Apr
13

## What You Need to Know About Option as A Beginner Part II

A follow up of yesterday's introductory article What You Need to Know About Option as A Beginner Part I (last one on this topic).

a) Call option

It is the option to buy shares of stock at a specified time in the future. Often it is simply labeled a "Call". The buyer of the option has the right, but not the obligation to buy an agreed quantity of a particular commodity or financial instrument (the underlying instrument) from the seller of the option at a certain time (the expiration date) for a certain price (the strike price). Whereas the seller is obligated to sell the commodity or financial instrument should the buyer so decide. The buyer pays a fee (called a premium) for this right.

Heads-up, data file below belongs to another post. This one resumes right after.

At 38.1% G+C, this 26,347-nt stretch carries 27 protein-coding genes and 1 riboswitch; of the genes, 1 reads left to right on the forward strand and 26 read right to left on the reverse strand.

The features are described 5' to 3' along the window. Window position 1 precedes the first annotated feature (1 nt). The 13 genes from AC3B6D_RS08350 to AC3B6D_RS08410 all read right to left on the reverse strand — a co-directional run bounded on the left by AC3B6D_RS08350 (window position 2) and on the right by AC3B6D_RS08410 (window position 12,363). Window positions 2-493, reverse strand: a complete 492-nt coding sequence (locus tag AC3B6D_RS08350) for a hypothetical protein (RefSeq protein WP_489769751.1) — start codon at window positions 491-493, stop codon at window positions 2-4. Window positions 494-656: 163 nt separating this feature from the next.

For example, let's look at a call option contract at a strike price of $100 for a given stock. Let's use the current month for this example. Let your requirement be to buy 100 shares of the stock which is currently trading at $110/share. And you are buying those stocks, not by the way of options, then you would be paying $11000 for the 100 shares. This means that you will be losing around $1000 for buying the stocks. But if you were to use this option contract and if it were to expire at the same stock price of 110/share then you would have the option to buy 100 shares of that stock at $100/share. Thus you can have a profit of $1000; which is nothing but the cost to buy the option. Here in this, lets hope that the stock at the time of expiration will be, say, $115/share and so you would end up making $500 over what your option costs were. But of course, if the stock price drops to $105/share then you will end up losing $500 on the deal, which will be the bad part of it.